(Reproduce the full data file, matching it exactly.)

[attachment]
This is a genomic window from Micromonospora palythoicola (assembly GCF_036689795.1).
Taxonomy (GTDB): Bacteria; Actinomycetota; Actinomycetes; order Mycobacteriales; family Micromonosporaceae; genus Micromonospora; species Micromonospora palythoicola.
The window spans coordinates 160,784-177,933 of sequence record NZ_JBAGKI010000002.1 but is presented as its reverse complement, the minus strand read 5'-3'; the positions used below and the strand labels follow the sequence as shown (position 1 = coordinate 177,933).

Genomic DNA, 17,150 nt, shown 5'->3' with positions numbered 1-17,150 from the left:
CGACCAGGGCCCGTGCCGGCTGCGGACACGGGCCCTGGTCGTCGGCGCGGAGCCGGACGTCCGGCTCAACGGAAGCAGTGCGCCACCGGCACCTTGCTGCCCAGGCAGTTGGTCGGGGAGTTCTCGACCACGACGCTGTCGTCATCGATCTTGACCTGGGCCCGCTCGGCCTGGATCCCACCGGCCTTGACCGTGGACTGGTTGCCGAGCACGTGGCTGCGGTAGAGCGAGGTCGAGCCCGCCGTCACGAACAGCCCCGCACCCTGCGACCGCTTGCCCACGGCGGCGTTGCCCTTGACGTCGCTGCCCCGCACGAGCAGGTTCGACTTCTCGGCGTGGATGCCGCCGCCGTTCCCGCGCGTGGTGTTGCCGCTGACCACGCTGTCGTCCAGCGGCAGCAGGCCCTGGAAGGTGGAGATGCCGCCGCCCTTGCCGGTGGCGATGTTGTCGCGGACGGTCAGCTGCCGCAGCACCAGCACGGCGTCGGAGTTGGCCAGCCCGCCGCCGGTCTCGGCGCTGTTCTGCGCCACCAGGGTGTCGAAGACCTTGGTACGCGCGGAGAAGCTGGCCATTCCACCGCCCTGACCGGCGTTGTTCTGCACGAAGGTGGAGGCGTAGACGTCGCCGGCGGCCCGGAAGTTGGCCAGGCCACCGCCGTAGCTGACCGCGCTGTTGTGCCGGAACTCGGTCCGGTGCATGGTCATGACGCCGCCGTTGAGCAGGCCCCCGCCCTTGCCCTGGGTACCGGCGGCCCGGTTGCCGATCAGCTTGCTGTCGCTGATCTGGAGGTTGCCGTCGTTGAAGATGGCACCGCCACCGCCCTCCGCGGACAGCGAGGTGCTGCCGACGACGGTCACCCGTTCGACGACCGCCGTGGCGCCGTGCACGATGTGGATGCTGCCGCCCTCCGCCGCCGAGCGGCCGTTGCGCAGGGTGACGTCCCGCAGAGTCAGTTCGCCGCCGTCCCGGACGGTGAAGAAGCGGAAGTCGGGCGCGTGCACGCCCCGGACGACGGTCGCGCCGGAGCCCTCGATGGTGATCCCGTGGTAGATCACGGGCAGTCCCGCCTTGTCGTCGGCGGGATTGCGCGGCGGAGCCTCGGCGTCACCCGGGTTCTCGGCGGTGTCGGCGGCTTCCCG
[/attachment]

This is a genomic window from Micromonospora palythoicola (assembly GCF_036689795.1).
Taxonomy (GTDB): Bacteria; Actinomycetota; Actinomycetes; order Mycobacteriales; family Micromonosporaceae; genus Micromonospora; species Micromonospora palythoicola.
The window spans coordinates 160,784-177,933 of sequence record NZ_JBAGKI010000002.1 but is presented as its reverse complement, the minus strand read 5'-3'; the positions used below and the strand labels follow the sequence as shown (position 1 = coordinate 177,933).

Genomic DNA, 17,150 nt, shown 5'->3' with positions numbered 1-17,150 from the left:
CGACCAGGGCCCGTGCCGGCTGCGGACACGGGCCCTGGTCGTCGGCGCGGAGCCGGACGTCCGGCTCAACGGAAGCAGTGCGCCACCGGCACCTTGCTGCCCAGGCAGTTGGTCGGGGAGTTCTCGACCACGACGCTGTCGTCATCGATCTTGACCTGGGCCCGCTCGGCCTGGATCCCACCGGCCTTGACCGTGGACTGGTTGCCGAGCACGTGGCTGCGGTAGAGCGAGGTCGAGCCCGCCGTCACGAACAGCCCCGCACCCTGCGACCGCTTGCCCACGGCGGCGTTGCCCTTGACGTCGCTGCCCCGCACGAGCAGGTTCGACTTCTCGGCGTGGATGCCGCCGCCGTTCCCGCGCGTGGTGTTGCCGCTGACCACGCTGTCGTCCAGCGGCAGCAGGCCCTGGAAGGTGGAGATGCCGCCGCCCTTGCCGGTGGCGATGTTGTCGCGGACGGTCAGCTGCCGCAGCACCAGCACGGCGTCGGAGTTGGCCAGCCCGCCGCCGGTCTCGGCGCTGTTCTGCGCCACCAGGGTGTCGAAGACCTTGGTACGCGCGGAGAAGCTGGCCATTCCACCGCCCTGACCGGCGTTGTTCTGCACGAAGGTGGAGGCGTAGACGTCGCCGGCGGCCCGGAAGTTGGCCAGGCCACCGCCGTAGCTGACCGCGCTGTTGTGCCGGAACTCGGTCCGGTGCATGGTCATGACGCCGCCGTTGAGCAGGCCCCCGCCCTTGCCCTGGGTACCGGCGGCCCGGTTGCCGATCAGCTTGCTGTCGCTGATCTGGAGGTTGCCGTCGTTGAAGATGGCACCGCCACCGCCCTCCGCGGACAGCGAGGTGCTGCCGACGACGGTCACCCGTTCGACGACCGCCGTGGCGCCGTGCACGATGTGGATGCTGCCGCCCTCCGCCGCCGAGCGGCCGTTGCGCAGGGTGACGTCCCGCAGAGTCAGTTCGCCGCCGTCCCGGACGGTGAAGAAGCGGAAGTCGGGCGCGTGCACGCCCCGGACGACGGTCGCGCCGGAGCCCTCGATGGTGATCCCGTGGTAGATCACGGGCAGTCCCGCCTTGTCGTCGGCGGGATTGCGCGGCGGAGCCTCGGCGTCACCCGGGTTCTCGGCGGTGTCGGCGGCTTCCCG